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Author Topic: Shortcut to control 110v Linear Actuator with UNO? Need advice on next steps  (Read 1113 times)
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Ottawa, Canada
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Hi everyone, I'm pretty new to Arduino and anxiously discovering all it has to offer.

I have a basic idea on how to lay out my projects but hit a wall when it comes to choosing the right components (and doing so safely when it comes to things that plug into the wall).

What I'm trying to do is control a simple 12v linear actuator (no built in potentiometer) with my Arduino UNO.

See the attached image for visuals! -> http://i.imgur.com/iEM3coK.jpg

The 12v linear actuator is rated for 200lbs and it came with it's own control box and basic remote that plugs into the wall.

Instead of worrying about an H bridge or dc motor shield, I figure I can make use of the control box as the power supply, and hack apart the basic remote control and interface it with the UNO.

Where I hit a wall is how to rig up the circuit where the UNO can send the HIGH/LOW (UP/DOWN) commands to the actuator control box through the remote control input wires. The remote is very simple and the up/down actuation comes from just reversing the actuator motor's polarity.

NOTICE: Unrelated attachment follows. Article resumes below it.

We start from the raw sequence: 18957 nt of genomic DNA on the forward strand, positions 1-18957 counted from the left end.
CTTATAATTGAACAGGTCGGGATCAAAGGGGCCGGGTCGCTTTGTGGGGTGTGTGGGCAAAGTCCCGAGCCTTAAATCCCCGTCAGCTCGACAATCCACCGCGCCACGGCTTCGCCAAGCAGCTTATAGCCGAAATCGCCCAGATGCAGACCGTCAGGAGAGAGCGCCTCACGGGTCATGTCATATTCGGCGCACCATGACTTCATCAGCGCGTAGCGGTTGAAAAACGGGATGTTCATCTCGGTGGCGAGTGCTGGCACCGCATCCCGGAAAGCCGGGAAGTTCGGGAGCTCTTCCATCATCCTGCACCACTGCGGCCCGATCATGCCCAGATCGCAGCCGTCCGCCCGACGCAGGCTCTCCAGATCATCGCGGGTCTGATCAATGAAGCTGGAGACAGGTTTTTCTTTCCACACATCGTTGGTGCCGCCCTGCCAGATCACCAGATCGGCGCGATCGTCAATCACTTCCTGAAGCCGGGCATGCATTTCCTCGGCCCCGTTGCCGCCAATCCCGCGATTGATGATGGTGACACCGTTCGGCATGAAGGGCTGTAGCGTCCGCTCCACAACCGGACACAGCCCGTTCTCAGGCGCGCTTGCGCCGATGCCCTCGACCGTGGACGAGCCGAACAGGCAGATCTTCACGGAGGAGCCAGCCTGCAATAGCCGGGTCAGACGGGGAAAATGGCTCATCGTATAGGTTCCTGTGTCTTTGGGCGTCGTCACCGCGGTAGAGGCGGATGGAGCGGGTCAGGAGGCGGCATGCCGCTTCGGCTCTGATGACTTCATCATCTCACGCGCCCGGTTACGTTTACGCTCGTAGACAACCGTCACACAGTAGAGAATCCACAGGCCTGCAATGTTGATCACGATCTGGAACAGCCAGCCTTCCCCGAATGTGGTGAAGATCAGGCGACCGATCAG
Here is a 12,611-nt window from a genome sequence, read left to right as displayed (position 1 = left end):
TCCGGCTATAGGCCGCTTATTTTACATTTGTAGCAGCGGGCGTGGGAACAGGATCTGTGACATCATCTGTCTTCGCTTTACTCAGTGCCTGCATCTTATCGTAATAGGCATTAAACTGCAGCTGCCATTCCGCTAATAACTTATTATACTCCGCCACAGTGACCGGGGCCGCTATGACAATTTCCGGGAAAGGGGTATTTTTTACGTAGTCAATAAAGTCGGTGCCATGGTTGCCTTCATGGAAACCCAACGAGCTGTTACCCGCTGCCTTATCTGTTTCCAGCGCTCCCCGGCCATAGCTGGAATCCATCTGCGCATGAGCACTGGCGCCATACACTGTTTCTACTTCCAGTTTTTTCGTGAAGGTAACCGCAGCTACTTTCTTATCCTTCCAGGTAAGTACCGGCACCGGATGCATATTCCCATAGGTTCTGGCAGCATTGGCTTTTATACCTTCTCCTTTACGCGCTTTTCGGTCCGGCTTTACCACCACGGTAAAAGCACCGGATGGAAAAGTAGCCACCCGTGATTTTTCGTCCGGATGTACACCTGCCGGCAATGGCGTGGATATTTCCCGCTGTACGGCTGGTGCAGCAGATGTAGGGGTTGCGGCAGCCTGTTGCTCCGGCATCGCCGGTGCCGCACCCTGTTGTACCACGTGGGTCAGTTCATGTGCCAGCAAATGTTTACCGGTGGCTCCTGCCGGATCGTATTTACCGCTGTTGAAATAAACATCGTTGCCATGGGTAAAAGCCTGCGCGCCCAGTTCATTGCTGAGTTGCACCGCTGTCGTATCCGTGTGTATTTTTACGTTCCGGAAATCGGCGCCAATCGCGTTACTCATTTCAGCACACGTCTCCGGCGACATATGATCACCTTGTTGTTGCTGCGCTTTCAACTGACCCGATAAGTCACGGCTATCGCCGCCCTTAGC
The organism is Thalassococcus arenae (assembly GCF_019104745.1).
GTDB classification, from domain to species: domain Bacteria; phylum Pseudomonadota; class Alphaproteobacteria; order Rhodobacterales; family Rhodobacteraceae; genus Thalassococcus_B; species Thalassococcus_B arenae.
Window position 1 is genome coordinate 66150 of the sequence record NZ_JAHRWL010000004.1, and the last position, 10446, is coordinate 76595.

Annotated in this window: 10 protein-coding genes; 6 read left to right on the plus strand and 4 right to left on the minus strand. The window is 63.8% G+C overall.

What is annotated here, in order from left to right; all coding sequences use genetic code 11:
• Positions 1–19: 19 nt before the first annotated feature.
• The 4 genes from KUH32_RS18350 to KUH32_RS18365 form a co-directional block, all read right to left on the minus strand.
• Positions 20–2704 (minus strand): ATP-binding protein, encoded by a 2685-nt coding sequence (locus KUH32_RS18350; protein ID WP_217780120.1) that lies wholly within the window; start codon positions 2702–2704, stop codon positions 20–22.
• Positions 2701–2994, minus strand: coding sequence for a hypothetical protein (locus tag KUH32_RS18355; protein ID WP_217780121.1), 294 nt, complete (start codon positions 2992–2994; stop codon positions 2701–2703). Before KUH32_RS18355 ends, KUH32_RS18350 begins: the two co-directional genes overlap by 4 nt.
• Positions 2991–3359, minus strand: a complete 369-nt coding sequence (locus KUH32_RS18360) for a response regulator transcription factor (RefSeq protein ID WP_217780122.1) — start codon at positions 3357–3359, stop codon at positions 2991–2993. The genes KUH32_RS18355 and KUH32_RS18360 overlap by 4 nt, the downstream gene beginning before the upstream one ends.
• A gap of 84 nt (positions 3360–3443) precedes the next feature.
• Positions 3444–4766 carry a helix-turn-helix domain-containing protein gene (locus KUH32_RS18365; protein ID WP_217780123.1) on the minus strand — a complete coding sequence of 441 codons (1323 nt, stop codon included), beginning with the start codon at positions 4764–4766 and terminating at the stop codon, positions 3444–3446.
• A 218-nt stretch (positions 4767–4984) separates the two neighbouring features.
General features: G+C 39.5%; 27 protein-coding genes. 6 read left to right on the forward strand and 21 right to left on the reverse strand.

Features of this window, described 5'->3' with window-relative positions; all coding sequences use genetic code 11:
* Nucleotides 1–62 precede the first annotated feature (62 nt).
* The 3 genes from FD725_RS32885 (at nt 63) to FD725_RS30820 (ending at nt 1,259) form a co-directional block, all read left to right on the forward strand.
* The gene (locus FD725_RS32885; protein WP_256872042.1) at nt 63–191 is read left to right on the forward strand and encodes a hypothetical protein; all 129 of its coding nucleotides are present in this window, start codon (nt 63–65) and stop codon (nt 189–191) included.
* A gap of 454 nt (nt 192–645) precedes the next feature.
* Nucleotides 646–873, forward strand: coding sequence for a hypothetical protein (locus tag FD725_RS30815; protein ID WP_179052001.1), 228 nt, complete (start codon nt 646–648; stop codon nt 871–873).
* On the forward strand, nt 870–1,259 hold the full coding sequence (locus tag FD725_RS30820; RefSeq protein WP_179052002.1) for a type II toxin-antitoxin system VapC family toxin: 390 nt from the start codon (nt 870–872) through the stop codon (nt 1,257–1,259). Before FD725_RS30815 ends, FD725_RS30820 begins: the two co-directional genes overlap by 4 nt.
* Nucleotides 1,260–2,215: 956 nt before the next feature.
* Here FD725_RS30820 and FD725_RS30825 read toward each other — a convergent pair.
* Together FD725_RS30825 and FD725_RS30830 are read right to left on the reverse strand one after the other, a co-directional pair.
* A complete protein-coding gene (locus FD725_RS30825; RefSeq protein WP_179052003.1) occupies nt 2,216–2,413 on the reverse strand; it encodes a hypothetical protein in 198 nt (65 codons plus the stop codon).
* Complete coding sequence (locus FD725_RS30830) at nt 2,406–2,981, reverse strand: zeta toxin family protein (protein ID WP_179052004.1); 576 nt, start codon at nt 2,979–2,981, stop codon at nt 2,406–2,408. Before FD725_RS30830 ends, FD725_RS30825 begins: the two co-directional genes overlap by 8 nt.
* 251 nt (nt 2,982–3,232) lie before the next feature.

The remote has 3 wires: UP/DOWN/COMMON.  I believe the common wire is the ground? Touching the UP wire to the COMMON completes the switch circuit and sends a command to the control box to move the actuator UP. DOWN wire to COMMON wire moves the actuator down. I believe there might be end-stop switches inside the actuator itself because it automatically stops the motor when fully extended or retracted.

When plugged in, the voltage across the remote's switch terminals is 17.3v.

Do I need a 2 channel 5v relay? Two single channel 5v relays? Two Transistors, and if so which specs? Diodes/Resistors? Any guidance on parts I need or circuit wiring suggestions is very much appreciated.

Budget isn't really a problem for the minor components.

The ultimate goal is to define the actuator's range in Arduino code (It extends 6" inches total) and make "presets" for different lengths of extension.